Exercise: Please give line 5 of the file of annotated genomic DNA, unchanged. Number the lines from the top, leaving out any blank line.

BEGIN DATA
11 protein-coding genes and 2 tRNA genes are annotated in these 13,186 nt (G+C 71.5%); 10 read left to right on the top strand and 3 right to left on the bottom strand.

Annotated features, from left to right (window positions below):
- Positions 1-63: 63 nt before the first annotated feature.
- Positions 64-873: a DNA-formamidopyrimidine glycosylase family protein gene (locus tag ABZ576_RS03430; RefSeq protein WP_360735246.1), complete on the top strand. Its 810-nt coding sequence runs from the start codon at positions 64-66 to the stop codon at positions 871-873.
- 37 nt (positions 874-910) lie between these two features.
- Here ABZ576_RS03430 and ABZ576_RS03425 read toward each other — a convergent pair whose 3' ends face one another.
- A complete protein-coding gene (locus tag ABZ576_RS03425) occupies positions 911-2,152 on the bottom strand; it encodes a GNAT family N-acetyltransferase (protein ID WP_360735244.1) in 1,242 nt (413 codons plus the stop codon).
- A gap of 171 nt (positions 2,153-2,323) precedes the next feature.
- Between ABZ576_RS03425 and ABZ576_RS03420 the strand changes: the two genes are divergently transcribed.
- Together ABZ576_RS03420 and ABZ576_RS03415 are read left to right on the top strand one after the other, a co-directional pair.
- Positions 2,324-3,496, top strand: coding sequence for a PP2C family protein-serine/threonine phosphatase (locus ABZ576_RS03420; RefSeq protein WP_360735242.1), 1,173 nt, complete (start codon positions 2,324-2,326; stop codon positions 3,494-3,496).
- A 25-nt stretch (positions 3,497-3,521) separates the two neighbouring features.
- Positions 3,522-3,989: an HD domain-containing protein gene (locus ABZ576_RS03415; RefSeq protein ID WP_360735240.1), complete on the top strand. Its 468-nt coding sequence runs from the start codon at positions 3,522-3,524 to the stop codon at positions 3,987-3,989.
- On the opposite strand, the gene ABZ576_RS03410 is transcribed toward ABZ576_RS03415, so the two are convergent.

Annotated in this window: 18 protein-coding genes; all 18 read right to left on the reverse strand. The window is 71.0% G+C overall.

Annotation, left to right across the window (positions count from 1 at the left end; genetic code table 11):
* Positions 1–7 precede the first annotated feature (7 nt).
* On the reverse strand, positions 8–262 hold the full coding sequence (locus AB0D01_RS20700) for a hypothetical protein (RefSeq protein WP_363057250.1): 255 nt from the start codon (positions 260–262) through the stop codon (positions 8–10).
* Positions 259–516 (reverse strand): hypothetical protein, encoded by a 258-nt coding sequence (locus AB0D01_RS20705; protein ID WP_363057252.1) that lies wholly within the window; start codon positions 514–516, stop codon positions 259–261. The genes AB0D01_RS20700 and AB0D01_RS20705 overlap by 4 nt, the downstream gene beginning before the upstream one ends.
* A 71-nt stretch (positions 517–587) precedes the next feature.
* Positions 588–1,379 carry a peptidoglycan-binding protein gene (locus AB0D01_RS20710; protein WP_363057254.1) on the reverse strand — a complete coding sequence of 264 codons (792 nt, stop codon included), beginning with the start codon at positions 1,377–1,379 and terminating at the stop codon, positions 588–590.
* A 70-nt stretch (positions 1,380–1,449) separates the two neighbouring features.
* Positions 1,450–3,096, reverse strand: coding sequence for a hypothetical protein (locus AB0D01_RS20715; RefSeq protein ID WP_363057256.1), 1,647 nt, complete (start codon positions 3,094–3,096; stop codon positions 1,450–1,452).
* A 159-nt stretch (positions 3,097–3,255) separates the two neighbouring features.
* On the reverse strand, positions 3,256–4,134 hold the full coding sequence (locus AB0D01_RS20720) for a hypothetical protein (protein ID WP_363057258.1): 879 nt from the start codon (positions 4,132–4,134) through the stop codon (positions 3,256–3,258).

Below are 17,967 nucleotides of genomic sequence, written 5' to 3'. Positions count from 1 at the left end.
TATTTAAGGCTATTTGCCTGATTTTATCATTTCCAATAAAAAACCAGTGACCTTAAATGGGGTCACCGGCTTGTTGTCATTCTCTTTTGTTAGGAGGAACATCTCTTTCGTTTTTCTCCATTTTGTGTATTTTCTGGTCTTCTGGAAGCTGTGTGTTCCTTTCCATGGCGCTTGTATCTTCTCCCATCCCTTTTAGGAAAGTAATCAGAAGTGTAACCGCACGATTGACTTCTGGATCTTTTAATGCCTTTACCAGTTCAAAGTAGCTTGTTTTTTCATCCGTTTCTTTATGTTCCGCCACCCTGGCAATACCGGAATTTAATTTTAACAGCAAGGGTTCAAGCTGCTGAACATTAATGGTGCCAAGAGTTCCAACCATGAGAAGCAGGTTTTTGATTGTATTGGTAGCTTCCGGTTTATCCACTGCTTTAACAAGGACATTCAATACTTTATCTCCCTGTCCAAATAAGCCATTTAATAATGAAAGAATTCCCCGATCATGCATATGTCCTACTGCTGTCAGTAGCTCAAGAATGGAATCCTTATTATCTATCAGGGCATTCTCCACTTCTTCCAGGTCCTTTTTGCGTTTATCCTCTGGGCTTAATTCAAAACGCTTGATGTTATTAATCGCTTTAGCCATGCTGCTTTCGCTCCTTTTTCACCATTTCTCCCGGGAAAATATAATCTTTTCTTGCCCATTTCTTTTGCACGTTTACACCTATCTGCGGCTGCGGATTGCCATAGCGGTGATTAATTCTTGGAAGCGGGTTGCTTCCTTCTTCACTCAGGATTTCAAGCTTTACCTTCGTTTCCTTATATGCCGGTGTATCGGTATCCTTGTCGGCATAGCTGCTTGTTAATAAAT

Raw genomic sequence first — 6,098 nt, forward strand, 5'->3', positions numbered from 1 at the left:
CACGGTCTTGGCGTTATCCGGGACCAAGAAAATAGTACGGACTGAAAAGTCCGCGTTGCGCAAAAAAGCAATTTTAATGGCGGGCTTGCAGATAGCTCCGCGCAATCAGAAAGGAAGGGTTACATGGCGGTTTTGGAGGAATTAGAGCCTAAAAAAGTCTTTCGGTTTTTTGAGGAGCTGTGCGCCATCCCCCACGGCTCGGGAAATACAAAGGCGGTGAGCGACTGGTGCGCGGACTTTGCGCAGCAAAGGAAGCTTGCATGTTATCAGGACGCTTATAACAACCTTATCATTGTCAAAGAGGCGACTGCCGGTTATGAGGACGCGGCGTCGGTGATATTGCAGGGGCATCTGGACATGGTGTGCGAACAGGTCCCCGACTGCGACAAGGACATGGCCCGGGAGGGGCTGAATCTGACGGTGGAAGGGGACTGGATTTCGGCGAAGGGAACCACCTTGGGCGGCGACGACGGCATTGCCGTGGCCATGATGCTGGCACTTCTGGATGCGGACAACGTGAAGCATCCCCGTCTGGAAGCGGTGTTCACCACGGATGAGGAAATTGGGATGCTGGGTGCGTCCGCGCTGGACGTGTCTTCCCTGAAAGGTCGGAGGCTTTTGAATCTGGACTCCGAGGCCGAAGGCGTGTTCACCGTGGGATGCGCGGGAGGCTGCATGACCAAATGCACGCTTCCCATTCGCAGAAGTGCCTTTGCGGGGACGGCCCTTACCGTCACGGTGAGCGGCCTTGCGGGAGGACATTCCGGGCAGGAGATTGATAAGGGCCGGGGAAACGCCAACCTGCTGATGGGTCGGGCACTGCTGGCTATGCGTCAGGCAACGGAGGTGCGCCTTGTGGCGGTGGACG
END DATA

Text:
- 37 nt (positions 874-910) lie between these two features.